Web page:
New American Media Covers Black Immigration Network Panel on Engaging African Immigrants
On April 22, The Black Immigration Network partnered with University of Southern California’s Center for the Study of Immigrant Integration to present a panel on the sharp increase of African immigrants migrating to California and what this means for engaging these communities in migrant rights, racial justice and other key causes. BIN Steering Committee member Nunu Kidane worked for several years to make this very important event happen. Amaha Kassa, Executive Director of African Communities Together presented demographic analysis and BIN Natioanl Coordinator Tia Oso shared key insights into how to best engage African immigrants and how important BIN is as a space for connecting African immigrants with other Black immigrants and African-Americans. Many BIN member organizations participated as attendees including Priority Africa Network, African Communities Public Health Coalition, African Advocacy Alliance and many individual members from the Southern California region.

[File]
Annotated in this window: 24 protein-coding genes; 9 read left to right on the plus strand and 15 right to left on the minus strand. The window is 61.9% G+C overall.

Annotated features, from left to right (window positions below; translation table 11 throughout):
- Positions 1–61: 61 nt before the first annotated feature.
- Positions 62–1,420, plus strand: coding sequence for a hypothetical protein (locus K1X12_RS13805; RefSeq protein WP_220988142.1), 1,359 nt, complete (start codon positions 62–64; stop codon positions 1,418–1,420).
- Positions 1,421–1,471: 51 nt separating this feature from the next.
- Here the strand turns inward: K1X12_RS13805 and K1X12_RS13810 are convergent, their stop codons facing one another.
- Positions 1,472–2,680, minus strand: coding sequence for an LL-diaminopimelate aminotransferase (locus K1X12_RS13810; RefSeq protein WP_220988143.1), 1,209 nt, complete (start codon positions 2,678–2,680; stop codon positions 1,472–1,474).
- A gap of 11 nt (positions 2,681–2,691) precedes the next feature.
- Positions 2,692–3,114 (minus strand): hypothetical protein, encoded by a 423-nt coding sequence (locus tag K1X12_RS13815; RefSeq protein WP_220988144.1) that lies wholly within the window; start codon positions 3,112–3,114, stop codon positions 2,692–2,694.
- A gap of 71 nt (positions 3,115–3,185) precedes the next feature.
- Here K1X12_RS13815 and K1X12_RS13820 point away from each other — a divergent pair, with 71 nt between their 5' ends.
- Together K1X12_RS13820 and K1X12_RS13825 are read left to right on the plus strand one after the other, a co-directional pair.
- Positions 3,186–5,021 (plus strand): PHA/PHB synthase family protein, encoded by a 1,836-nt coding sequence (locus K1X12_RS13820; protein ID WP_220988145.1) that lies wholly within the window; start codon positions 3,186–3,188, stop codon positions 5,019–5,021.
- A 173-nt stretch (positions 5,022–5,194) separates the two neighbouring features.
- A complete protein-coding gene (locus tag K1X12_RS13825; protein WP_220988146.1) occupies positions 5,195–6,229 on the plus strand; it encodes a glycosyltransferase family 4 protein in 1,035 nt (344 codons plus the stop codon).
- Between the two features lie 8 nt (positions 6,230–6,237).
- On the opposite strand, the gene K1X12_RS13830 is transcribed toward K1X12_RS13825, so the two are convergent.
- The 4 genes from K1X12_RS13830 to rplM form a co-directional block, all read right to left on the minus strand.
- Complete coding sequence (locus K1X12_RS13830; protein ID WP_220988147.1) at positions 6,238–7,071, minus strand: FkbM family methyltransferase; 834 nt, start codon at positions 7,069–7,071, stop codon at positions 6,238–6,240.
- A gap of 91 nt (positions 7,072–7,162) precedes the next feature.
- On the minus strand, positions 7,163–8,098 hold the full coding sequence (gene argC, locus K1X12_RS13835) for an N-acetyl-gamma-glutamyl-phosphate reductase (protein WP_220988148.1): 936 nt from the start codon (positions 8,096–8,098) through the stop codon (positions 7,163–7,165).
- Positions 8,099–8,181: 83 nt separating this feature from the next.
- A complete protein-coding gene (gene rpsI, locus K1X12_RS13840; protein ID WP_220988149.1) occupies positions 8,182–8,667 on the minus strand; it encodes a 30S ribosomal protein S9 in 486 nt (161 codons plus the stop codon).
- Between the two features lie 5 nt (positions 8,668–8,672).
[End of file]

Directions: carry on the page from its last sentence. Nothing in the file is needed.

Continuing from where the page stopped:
New American Media covered the event in “Growing National Alliance: African Diaspora and Immigrant Rights Groups”: “BAJI’s founders “believed that blacks and immigration rights activists should be working together to fight racism and support immigration reform and they wondered, ‘Where are the black voices?’” said Gerald Lenoir, the first BAJI executive director, in an interview with New America Media.
Those voices are now being heard in cities throughout the country as BAJI and some civil rights groups representing African immigrants join with immigration rights advocates. They are calling for a broader social justice movement and – more recently – speaking out on issues related to police violence in black communities.
Some leading members of this emerging coalition met last week at Engagement and Mobilization of African Immigrants, a forum hosted by the Center for the Study of Immigrant Integration at the University of Southern California.” FULL ARTICLE HERE.